This is just the beginning. Rip-off energy brokers have no place in our market and we will act to raise standards for customers.

Energy brokers are used to help small businesses and organisations, like charities or schools, find the best energy deal for their needs – which larger businesses often manage in-house. This can leave smaller organisations vulnerable to unfair fees, with only the courts as a route to redress.

Households and companies with fewer than 10 employees can already use the Ombudsman to settle disputes with their energy supplier – including energy bills, customer service, or how a product has been sold by an energy supplier.

The expansion to this service coupled with the reforms from Ofgem will come into force later this year, empowering small organisations to seek redress from both suppliers and brokers over any unfair terms in their future energy contracts.

It forms the government’s latest boost for small businesses, as SMEs benefit from a tax cut package that came into force this week.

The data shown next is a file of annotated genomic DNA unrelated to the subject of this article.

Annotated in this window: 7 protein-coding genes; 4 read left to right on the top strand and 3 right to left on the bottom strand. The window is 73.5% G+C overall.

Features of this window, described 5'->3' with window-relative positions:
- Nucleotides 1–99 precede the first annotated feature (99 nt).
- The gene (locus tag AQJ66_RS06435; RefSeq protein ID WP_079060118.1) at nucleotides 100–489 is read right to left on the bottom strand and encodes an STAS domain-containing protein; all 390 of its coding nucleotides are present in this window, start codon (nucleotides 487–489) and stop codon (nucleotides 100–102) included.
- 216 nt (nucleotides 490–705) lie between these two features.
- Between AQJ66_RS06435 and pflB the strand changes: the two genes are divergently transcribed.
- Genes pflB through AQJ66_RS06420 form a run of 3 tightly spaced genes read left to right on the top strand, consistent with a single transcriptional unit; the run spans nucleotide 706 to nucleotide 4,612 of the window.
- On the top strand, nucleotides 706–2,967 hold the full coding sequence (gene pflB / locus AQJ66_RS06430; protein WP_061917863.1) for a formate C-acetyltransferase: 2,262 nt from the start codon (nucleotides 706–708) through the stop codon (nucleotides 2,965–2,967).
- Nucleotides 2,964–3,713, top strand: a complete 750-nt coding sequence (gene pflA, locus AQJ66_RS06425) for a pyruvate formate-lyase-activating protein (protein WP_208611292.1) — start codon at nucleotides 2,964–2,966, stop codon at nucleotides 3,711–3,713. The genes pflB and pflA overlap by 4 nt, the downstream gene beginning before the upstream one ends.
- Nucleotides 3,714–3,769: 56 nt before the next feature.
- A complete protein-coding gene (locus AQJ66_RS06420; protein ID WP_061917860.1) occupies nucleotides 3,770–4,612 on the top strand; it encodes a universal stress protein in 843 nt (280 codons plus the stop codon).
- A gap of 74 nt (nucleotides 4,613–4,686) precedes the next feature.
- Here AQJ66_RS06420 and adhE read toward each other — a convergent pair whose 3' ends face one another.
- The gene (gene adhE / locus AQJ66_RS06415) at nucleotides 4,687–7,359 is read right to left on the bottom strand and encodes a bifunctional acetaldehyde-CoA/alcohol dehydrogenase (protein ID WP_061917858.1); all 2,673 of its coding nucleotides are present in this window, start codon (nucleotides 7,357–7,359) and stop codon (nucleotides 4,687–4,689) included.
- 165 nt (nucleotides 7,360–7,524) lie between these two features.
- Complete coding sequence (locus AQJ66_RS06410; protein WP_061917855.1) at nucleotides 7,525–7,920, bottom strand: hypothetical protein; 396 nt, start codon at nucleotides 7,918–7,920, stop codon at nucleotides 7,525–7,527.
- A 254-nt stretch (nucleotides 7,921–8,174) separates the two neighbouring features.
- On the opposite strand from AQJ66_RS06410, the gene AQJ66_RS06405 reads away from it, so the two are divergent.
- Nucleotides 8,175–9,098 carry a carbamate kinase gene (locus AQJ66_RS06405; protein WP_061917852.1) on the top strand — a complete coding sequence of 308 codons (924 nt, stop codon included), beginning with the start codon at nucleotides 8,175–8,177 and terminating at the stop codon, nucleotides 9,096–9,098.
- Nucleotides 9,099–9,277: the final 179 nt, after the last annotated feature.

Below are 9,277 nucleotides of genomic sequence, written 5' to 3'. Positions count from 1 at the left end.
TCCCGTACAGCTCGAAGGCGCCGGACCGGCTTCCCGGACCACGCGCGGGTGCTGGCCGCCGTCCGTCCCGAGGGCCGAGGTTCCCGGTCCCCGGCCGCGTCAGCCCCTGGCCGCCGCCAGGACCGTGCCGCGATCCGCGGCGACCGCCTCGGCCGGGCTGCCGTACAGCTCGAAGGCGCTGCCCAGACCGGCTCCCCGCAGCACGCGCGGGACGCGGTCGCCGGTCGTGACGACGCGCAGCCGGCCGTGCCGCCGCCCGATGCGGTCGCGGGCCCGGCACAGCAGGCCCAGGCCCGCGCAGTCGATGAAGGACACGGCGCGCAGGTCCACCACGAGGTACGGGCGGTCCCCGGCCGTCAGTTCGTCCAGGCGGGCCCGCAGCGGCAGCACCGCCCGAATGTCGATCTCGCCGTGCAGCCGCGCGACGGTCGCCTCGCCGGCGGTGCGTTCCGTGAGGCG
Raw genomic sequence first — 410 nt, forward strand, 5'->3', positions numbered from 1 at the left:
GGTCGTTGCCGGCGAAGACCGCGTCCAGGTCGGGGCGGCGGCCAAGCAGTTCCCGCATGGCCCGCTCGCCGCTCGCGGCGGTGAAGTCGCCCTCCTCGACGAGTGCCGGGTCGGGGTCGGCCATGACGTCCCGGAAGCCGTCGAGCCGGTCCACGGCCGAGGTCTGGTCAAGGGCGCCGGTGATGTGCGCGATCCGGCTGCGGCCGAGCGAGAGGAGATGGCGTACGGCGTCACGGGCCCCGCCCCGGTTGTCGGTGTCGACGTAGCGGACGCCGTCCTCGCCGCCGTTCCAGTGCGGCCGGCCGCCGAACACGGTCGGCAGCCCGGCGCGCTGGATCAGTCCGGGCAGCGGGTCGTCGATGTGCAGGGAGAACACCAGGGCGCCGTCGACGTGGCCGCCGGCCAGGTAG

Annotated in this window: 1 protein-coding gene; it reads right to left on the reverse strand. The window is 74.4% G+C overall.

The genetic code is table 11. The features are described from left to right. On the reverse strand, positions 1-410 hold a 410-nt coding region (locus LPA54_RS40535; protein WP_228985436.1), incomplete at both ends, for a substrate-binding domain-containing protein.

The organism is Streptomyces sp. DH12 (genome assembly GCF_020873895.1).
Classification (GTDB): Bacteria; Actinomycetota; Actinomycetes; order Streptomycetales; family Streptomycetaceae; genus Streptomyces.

Ed Dodman, Director & Chief Ombudsman for Energy Ombudsman said:

We’re very pleased with this announcement – we believe that businesses should have the same access to support as consumers and the addition of small businesses is very much welcomed.

It now means that they have access to a free, impartial and independent body to help them resolve disputes with their energy supplier. By extending the services to cover all small businesses, it fills an existing protection gap and means organisations, who may have more limited resources, will be able to access the support they need.

Alongside today’s announcement, Ofgem has also set out wider plans to improve energy services for businesses and other non-domestic customers. These include:

  • a new requirement for energy brokers to provide full transparency over fees within their contracts, so customers can access the competitive choice they deserve